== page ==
“We can’t reach thousands in Bird City,” said Rev. Dan Carson, who has served as pastor for the past ten years. “The population is about 450 in this town, and it’s less than 3,000 in the entire county.” With an average attendance of about 100, but with a growing emphasis on missions, this church in a remote county is having a global impact.

Pastor Carson says people have taken mission trips to places like Zambia and Haiti, and that has encouraged the church’s ever-increasing involvement in outreach to the world far from Kansas. When a team of eight went to Zambia to assist with the JESUS film training, members of the team–mostly farm-connected–talked to local Zambians about agriculture and how to better maintain their machinery. It was a natural connection.

Ten years ago, the church gave less than $1,000 to missions. Last year, their investment in the JESUS film alone was $50,000, in addition to support of missionaries in Macedonia and Asia. Technology enables them to keep in touch. A text message from a pastor in Africa requested prayer for a recent weekend of evangelism. Pastor Carson was later able to report that God had answered prayer with 175 conversions.


A CHURCH WITH A MISSIONS DNA

Parkway Church

Virginia

Nestled in the Shenandoah Valley of Virginia is Parkway Wesleyan Church in Staunton, Virginia. The region is saturated with early American history. But the history of Parkway includes a strong emphasis on missions. “It is in the DNA of this church,” said Dr. Barry Lawson, who is in his eleventh year as senior pastor.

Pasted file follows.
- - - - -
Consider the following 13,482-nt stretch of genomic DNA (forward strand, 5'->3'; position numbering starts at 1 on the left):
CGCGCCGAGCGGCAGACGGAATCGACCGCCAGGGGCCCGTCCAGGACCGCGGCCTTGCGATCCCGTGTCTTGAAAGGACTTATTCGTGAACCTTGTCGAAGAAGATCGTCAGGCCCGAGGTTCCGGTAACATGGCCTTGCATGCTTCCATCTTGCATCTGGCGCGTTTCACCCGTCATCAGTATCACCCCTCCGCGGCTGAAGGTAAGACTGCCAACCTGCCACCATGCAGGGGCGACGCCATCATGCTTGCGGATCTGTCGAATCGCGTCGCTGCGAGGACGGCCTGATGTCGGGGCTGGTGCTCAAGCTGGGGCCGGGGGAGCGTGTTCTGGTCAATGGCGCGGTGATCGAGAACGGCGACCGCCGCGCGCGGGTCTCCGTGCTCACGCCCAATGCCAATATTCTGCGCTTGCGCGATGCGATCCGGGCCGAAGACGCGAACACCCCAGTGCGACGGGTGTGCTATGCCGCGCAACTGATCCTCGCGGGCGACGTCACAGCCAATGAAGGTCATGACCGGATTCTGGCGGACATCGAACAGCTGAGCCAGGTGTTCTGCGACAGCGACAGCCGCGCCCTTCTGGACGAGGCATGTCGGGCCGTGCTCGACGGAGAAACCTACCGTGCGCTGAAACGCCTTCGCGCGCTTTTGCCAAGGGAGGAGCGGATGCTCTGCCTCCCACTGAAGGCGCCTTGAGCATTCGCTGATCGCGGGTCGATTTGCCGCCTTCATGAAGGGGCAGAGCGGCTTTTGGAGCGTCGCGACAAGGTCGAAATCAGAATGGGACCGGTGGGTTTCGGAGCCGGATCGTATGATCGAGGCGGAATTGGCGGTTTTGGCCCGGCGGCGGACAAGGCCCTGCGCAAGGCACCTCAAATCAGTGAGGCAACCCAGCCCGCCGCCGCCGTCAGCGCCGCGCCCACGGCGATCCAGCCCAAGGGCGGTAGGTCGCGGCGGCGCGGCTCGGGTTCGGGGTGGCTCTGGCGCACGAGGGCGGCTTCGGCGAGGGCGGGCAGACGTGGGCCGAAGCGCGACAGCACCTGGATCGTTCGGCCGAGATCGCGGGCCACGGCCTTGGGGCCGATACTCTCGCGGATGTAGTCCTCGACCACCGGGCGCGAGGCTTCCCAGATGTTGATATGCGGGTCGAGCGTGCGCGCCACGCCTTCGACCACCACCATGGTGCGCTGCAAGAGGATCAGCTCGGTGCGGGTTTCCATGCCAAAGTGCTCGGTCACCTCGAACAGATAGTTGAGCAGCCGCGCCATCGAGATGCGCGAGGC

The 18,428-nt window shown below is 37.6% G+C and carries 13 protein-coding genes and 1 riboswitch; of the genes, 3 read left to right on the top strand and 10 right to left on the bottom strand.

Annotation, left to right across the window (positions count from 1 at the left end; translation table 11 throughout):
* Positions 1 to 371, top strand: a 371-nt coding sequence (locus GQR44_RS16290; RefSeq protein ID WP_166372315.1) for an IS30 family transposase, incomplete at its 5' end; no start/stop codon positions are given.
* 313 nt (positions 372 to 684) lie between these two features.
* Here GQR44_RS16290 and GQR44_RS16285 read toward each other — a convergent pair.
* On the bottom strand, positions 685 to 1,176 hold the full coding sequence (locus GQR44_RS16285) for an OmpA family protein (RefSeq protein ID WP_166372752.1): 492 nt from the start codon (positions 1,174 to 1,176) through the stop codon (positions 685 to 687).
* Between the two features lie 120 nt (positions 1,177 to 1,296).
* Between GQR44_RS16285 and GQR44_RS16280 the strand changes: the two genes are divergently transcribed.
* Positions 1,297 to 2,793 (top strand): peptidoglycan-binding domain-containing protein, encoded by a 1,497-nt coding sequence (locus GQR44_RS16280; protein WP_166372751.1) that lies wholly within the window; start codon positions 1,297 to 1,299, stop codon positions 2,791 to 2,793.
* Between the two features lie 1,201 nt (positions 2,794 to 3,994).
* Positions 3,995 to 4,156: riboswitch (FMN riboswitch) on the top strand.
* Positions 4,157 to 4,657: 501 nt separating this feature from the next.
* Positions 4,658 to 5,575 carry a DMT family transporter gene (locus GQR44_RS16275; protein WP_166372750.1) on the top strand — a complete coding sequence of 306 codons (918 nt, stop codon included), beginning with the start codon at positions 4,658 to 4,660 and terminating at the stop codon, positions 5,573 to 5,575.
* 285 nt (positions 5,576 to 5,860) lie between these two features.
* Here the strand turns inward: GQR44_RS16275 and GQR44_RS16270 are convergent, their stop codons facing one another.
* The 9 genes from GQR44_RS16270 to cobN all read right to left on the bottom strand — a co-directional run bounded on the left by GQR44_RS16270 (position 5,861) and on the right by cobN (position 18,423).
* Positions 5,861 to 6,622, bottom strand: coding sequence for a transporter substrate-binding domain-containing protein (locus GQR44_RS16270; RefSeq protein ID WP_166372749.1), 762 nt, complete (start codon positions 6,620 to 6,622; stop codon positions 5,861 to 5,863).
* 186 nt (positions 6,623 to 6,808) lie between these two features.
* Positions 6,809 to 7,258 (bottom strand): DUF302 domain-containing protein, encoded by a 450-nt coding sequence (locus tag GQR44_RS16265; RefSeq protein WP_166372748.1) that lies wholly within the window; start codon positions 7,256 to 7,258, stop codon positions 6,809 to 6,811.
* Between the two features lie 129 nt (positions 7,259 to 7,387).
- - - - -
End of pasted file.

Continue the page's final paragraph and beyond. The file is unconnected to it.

Last year Parkway was the number one per-capita giving church to Global Partners in North America. Averaging 82 in worship attendance, they gave more than $51,000 to Global Partners missions and missionaries.

Parkway team at Jiquilisco, El Salvador IMG_0014.jpg

About one-third of their people have been on a missions trip to Guatemala, El Salvador, Haiti, Russia, and Zambia.

At last fall’s annual missions conference, the congregation exceeded their faith-promise goal by more than $15,000. In addition, about one-third of their people have been on a missions trip. Among countries visited are Guatemala, El Salvador, Haiti, Russia, and Zambia. The church has adopted a sister church, the Jiquilisco Wesleyan Church in El Salvador. Parkway congregants who know a little Spanish also keep in touch through emails and Facebook. Prayer partners in Jiquilisco pray for Parkway and vice-versa.

Once a month, Parkway features a missions moment in the worship service. When missionaries they support are home for partnership development, Parkway hosts them for a service. Occasionally, they have Skyped with a missionary during the worship service.

Supporting local outreach ministries, such as the food bank, responding to Wesleyan Emergency Relief Fund appeals, and investing in World Hope International’s micro-enterprise emphasis are other ways the church extends the love of Christ outside its walls.


A "SEASONED" APPROACH TO MISSIONS

All Shores Wesleyan Church

Michigan

All Shores Wesleyan Church in Spring Lake, Michigan, is an example of a church that has a “seasoned” approach to missions. Nearly 25 years ago, when doors began to open in countries once closed by the Iron Curtain, Ron Dawson (with wife, Barbara), left his CEO job and went to Russia, while another family went to Slovakia. Ron Dawson died in Russia, giving his life for the spread of the gospel there. Dave Horne, who spent more than a decade as the outreach pastor at All Shores, and his wife Dina, now live in Vienna, where he is Europe area director and she is the Austria field director for Global Partners.

Speaking recently about All Shores, Dave Horne called it a church that has a “great vision for both local and global ministry and is extremely loyal to Global Partners.” He continued, “I am very thankful for a church that is still committed to supporting missionaries and yet is also very progressive and creative.”